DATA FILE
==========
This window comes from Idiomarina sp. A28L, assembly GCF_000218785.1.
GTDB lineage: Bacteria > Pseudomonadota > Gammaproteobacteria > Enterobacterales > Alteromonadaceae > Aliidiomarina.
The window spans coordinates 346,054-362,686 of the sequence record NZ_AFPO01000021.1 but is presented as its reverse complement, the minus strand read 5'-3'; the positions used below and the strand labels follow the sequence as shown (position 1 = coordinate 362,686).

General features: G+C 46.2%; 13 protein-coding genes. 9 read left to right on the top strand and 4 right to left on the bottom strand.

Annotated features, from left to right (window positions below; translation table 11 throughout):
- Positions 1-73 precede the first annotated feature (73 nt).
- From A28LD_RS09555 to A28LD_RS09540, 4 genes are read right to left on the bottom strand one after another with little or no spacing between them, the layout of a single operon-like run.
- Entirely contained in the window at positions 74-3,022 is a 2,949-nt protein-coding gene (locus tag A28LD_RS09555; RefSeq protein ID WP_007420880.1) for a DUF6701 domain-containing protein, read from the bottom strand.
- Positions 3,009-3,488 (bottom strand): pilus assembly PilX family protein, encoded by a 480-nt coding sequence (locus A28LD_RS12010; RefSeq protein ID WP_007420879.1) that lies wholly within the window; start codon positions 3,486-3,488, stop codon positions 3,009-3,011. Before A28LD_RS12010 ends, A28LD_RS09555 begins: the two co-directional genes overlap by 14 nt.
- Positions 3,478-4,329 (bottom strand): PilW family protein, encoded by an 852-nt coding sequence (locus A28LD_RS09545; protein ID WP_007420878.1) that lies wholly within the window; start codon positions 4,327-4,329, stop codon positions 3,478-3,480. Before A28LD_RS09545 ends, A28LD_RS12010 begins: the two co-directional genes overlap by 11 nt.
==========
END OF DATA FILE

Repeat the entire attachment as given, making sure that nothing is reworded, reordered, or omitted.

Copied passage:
This window comes from Idiomarina sp. A28L, assembly GCF_000218785.1.
GTDB lineage: Bacteria > Pseudomonadota > Gammaproteobacteria > Enterobacterales > Alteromonadaceae > Aliidiomarina.
The window spans coordinates 346,054-362,686 of the sequence record NZ_AFPO01000021.1 but is presented as its reverse complement, the minus strand read 5'-3'; the positions used below and the strand labels follow the sequence as shown (position 1 = coordinate 362,686).

General features: G+C 46.2%; 13 protein-coding genes. 9 read left to right on the top strand and 4 right to left on the bottom strand.

Annotated features, from left to right (window positions below; translation table 11 throughout):
- Positions 1-73 precede the first annotated feature (73 nt).
- From A28LD_RS09555 to A28LD_RS09540, 4 genes are read right to left on the bottom strand one after another with little or no spacing between them, the layout of a single operon-like run.
- Entirely contained in the window at positions 74-3,022 is a 2,949-nt protein-coding gene (locus tag A28LD_RS09555; RefSeq protein ID WP_007420880.1) for a DUF6701 domain-containing protein, read from the bottom strand.
- Positions 3,009-3,488 (bottom strand): pilus assembly PilX family protein, encoded by a 480-nt coding sequence (locus A28LD_RS12010; RefSeq protein ID WP_007420879.1) that lies wholly within the window; start codon positions 3,486-3,488, stop codon positions 3,009-3,011. Before A28LD_RS12010 ends, A28LD_RS09555 begins: the two co-directional genes overlap by 14 nt.
- Positions 3,478-4,329 (bottom strand): PilW family protein, encoded by an 852-nt coding sequence (locus A28LD_RS09545; protein ID WP_007420878.1) that lies wholly within the window; start codon positions 4,327-4,329, stop codon positions 3,478-3,480. Before A28LD_RS09545 ends, A28LD_RS12010 begins: the two co-directional genes overlap by 11 nt.